Though director Schepisi relies on his cast to do their own acting. Especially the firefighters. None of them are as funny as they ought to be, especially Michael J. Pollard. Though it could also be John Scott’s editing. There’s something off with the film’s cuts. Schepisi shoots it wide Panavision, which works well for the medium to long shots and not so well on the close-ups. Again, might be Scott’s cutting.

Roxanne is funny and cute. Could it be more? Maybe? It’s hard to imagine it with Martin, Hannah, or Rossovich having any more depth though. Martin and Hannah certainly seem capable of essaying that potential depth… Rossovich not so much.

2/4★★

CREDITS

Directed by Fred Schepisi; screenplay by Steve Martin, based on a play by Edmond Rostand; director of photography, Ian Baker; edited by John Scott; music by Bruce Smeaton; production designer, Jackson De Govia; produced by Daniel Melnick and Michael Rachmil; released by Columbia Pictures.

Starring Steve Martin (C.D. Bales), Daryl Hannah (Roxanne), Rick Rossovich (Chris), Shelley Duvall (Dixie), Shandra Beri (Sandy), John Kapelos (Chuck), Fred Willard (Mayor Deebs), and Michael J. Pollard (Andy).


Thieves Like Us (1974, Robert Altman)

Altman never does a film half-assed. Either it’s great or it’s shit. How one of his films can be shit is varied, but the shitty ones are always just plain… shitty. There’s no formula to figuring out how an Altman film is going to be–usually, if Altman thinks it’s shit, it’s good (M*A*S*H, The Player). Thieves Like Us is small, the big cast doesn’t occupy the running time. The main characters really are the main characters. I’ve been dreading Thieves for a few weeks now and I’m sorry I did. I probably should have checked the screenwriters. I would have felt better. Calder Willingham wrote Little Big Man, The Graduate, and Paths of Glory. I don’t know how you can get safer than him….

It’s not just the writing or the direction–Altman really likes setting a film in the 1930s, it lets him use radio programs instead of a score. That method seems very Altman-like. The cast, as they used to be in Altman films, is impeccable. Keith Carradine means little to me except his 1990s schlock work and Shelley Duvall has always just meant bad. Their romance holds the film together and it’s a wonderful little gem of a movie romance. You enjoy watching them fall in love. John Schuck and Bert Remsen are the other titular thieves and both are excellent. A pre-Cuckoo’s Nest Louise Fletcher shows up… It’s just a fantastic cast, great acting.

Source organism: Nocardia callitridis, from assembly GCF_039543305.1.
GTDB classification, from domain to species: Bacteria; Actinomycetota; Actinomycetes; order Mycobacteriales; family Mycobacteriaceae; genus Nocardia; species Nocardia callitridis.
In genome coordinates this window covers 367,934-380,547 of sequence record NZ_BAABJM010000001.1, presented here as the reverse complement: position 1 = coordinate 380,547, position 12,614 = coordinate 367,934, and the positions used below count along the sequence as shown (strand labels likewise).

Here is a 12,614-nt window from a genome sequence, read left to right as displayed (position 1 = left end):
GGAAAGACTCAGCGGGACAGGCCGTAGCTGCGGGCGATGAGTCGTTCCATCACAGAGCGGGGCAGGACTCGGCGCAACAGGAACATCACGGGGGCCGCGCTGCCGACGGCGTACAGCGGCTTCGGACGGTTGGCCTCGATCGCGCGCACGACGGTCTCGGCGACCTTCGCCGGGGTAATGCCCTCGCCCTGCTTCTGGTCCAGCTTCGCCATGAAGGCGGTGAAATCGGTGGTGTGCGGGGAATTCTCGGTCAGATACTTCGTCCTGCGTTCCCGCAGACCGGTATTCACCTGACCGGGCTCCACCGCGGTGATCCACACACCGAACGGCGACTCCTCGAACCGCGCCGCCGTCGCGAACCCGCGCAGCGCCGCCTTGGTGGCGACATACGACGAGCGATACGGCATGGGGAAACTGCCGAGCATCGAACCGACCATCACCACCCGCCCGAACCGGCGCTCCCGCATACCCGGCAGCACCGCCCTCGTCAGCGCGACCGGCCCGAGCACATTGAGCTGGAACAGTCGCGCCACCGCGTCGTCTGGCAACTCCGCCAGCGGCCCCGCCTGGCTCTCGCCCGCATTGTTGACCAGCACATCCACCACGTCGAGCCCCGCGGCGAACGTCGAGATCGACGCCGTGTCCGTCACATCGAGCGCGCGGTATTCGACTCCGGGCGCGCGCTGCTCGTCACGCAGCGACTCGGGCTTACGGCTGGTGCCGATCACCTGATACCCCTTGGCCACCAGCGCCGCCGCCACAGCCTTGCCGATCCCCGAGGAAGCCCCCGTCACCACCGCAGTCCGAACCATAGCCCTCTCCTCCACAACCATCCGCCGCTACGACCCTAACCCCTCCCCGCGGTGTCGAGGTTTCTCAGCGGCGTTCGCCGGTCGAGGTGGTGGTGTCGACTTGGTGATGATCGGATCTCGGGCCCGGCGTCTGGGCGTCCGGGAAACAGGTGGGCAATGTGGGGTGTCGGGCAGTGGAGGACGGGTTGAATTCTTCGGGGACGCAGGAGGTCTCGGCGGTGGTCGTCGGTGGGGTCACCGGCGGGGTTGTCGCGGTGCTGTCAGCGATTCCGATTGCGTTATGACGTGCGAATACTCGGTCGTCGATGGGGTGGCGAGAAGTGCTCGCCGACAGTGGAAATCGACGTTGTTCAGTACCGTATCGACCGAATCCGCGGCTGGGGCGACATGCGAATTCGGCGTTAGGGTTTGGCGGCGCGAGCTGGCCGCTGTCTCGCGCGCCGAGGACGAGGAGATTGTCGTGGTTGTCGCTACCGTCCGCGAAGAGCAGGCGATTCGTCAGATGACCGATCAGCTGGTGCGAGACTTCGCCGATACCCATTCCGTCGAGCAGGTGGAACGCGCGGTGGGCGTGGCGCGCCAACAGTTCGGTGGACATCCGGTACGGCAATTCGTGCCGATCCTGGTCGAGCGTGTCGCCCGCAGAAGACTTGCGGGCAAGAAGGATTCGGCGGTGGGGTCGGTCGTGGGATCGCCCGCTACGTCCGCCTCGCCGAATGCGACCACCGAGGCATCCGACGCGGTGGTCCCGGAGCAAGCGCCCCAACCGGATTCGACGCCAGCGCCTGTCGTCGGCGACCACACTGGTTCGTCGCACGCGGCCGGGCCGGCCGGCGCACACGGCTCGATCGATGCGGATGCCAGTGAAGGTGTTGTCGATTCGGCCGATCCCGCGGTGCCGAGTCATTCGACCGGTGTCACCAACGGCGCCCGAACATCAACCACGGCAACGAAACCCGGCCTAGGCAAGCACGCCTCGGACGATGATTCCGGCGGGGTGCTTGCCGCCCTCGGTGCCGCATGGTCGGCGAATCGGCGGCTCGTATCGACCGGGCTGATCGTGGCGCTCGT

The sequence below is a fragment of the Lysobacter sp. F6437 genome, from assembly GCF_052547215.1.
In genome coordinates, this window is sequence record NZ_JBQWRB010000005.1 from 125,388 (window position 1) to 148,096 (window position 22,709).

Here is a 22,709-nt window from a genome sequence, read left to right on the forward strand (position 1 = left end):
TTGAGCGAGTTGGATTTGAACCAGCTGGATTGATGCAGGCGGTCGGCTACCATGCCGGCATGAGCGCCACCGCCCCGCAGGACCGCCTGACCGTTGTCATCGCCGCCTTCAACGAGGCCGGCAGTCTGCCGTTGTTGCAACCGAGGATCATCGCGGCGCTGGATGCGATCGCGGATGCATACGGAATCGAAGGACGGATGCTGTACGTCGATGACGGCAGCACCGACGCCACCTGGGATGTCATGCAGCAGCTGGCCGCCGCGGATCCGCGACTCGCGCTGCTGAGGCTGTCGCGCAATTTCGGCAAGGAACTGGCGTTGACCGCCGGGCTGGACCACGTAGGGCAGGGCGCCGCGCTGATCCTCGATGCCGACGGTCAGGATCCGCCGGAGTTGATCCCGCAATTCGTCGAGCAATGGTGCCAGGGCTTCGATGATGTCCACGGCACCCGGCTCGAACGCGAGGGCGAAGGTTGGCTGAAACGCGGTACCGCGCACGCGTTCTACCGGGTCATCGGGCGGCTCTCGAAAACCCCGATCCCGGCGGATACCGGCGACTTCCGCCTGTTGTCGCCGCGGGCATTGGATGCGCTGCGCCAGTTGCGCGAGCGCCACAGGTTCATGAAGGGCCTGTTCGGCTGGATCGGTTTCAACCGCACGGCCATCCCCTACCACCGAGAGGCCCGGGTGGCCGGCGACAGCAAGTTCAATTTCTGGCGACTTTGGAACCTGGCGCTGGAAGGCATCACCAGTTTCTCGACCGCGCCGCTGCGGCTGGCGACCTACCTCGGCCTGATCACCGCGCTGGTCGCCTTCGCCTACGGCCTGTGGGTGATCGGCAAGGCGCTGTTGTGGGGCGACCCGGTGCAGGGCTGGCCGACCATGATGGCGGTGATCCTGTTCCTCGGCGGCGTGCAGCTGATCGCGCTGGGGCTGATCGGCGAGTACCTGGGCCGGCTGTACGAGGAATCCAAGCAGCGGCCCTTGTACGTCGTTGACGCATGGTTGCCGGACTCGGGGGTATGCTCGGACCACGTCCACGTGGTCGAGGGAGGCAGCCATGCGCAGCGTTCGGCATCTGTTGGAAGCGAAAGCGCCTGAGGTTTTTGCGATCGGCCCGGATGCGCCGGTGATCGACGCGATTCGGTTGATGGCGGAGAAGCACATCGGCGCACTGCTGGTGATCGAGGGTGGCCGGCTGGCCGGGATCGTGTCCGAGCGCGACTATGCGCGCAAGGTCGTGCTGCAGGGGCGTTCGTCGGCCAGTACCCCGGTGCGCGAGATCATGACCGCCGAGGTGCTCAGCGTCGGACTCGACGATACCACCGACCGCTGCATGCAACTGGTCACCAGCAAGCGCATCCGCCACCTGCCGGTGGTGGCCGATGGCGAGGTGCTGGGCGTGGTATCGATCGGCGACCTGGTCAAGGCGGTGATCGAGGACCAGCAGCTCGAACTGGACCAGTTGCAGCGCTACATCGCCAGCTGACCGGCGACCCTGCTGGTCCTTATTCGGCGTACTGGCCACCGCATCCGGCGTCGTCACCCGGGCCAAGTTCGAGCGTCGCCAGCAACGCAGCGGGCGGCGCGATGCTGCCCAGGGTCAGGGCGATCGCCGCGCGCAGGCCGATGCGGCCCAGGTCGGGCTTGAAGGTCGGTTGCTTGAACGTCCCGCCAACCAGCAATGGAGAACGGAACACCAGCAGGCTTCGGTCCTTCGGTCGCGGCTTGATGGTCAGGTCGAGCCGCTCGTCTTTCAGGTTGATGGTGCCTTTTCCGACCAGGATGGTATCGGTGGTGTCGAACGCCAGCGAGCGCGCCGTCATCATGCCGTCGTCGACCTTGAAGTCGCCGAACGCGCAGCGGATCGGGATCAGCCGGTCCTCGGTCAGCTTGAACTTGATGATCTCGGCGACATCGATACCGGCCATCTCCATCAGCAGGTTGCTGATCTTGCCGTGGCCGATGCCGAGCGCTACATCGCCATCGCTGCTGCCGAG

Of course, Thieves Like Us is not available on DVD in the US. I rented it from Nicheflix. It’s another title waiting for the rock stars at Sony to decide what to do with it (however, if they cancelled special editions of A Fistful of Dollars and For a Few Dollars More, how high a priority is Thieves going to be?). It’s no fair, of course, since there should be at least six good Altman films available on DVD and I doubt there are….

4/4★★★★

CREDITS

Directed by Robert Altman; screenplay by Calder Willingham, Joan Tewkesbury and Altman, based on the novel by Edward Anderson; director of photography, Jean Bouffety; edited by Lou Lombardo; produced by Jerry Bick; distributed by United Artists.

Starring Keith Carradine (Bowie), Shelley Duvall (Keechie), John Schuck (Chicamaw), Bert Remsen (T-Dub), Louise Fletcher (Mattie), Ann Latham (Lula) and Tom Skerritt (Dee Mobley).